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Macroeconomic Policy, Wage Setting and Employment -What Differences Does the EMU Make?

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  • Calmfors, L.
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    Abstract

    The likely impact of the EMU on the variability and level of employment is analysed. The major conclusions are: (1) Although an inflation-target regime will constrain monetary policy of a non-participant in the EMU, it still leaves considerable scope for exchange-rate changes in the case of country-specific demand shocks, provided that there is some nominal price and wage flexibility. (2) Variations in payroll taxes can be used as a substitute for exchange-rate changes in the EMU, but it will be an imperfect substitute. (3) Money-Wage flexibility is likely to be larger inside than outside the EMU, but probably not by much. (4) There are various mechanisms through which the EMU may affect the incentives for labour-market reform to reduce equilibrium unemployment, but the net impact is highly uncertai n.

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    Bibliographic Info

    Paper provided by Stockholm - International Economic Studies in its series Papers with number 657.

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    Length: 40 pages
    Date of creation: 1998
    Date of revision:
    Handle: RePEc:fth:stocin:657

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    Keywords: MONETARY UNION ; WAGES ; EMPLOYMENT ; CENTRAL BANKS;

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    Cited by:
    1. Barbara Annicchiarico & Fabio Di Dio & Francesco Felici, 2014. "Fiscal devaluation scenarios: a quantitative assessment for the Italian economy," Working Papers 1, Department of the Treasury, Ministry of the Economy and of Finance.
    2. Tito Boeri & Giuseppe Nicoletti & Stefano Scarpetta, . "Regulation and Labour Market Performance," Working Papers 158, IGIER (Innocenzo Gasparini Institute for Economic Research), Bocconi University.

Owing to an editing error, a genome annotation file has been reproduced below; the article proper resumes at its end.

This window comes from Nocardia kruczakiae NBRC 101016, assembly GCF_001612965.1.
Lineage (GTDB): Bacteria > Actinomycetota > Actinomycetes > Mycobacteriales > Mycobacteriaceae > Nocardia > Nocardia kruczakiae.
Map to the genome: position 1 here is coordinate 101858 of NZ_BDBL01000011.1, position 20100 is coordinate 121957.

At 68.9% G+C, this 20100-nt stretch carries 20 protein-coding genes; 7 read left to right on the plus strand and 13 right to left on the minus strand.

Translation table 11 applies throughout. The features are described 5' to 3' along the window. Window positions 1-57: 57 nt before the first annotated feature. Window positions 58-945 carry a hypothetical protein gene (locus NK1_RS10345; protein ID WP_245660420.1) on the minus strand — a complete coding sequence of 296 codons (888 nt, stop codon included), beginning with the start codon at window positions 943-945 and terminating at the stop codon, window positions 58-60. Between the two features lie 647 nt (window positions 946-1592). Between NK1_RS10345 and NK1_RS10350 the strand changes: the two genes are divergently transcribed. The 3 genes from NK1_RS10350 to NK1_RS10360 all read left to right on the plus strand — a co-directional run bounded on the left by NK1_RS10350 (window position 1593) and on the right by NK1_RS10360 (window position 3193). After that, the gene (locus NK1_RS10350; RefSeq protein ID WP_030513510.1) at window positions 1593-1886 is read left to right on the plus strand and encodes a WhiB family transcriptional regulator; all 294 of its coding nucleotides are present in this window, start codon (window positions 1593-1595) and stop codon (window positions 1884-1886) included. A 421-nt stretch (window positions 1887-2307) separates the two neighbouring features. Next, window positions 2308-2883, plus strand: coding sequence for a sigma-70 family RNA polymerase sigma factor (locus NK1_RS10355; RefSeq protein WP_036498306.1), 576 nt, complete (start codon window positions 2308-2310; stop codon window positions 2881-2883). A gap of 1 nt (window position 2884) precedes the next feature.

3. Anna Lipinska & Leopold von Thadden, 2012. "On the (in)effectiveness of fiscal devaluations in a monetary union," Finance and Economics Discussion Series 2012-71, Board of Governors of the Federal Reserve System (U.S.).
    4. Ansgar Belke & Bernhard Herz & Lukas Vogel, 2006. "Beyond Trade – Is Reform Effort Affected by the Exchange Rate Regime? A Panel Analysis for the World versus OECD Countries," Economie Internationale, CEPII research center, issue 107, pages 29-58.
    5. Benigno, Pierpaolo, 2004. "Optimal monetary policy in a currency area," Journal of International Economics, Elsevier, vol. 63(2), pages 293-320, July.
    6. Ruud de Mooij & Michael Keen, 2012. ""Fiscal Devaluation" and Fiscal Consolidation: The VAT in Troubled Times," NBER Chapters, in: Fiscal Policy after the Financial Crisis, pages 443-485 National Bureau of Economic Research, Inc.
    7. Hughes Hallett, Andrew & Weymark, Diana, 2002. "The Cost of Heterogeneity in a Monetary Union," CEPR Discussion Papers 3223, C.E.P.R. Discussion Papers.
    8. Alfonso Arpaia & Giuseppe Carone, 2004. "Do labour taxes (and their composition) affect wages in the short and the long run? - Alfonso Arpaia and Giuseppe Carone," European Economy - Economic Papers 216, Directorate General Economic and Monetary Affairs (DG ECFIN), European Commission.
    9. Grüner, Hans Peter, 2010. "Why EMU is not a failure," European Journal of Political Economy, Elsevier, vol. 26(1), pages 1-11, March.
    10. Sotirios Theodoropoulos, 2011. "A Wage Policy for External Balance and Employment in EMU Environment: A Theoretical Approach," SPOUDAI Journal of Economics and Business, SPOUDAI Journal of Economics and Business, University of Piraeus, vol. 61(3-4), pages 85-102, July - De.

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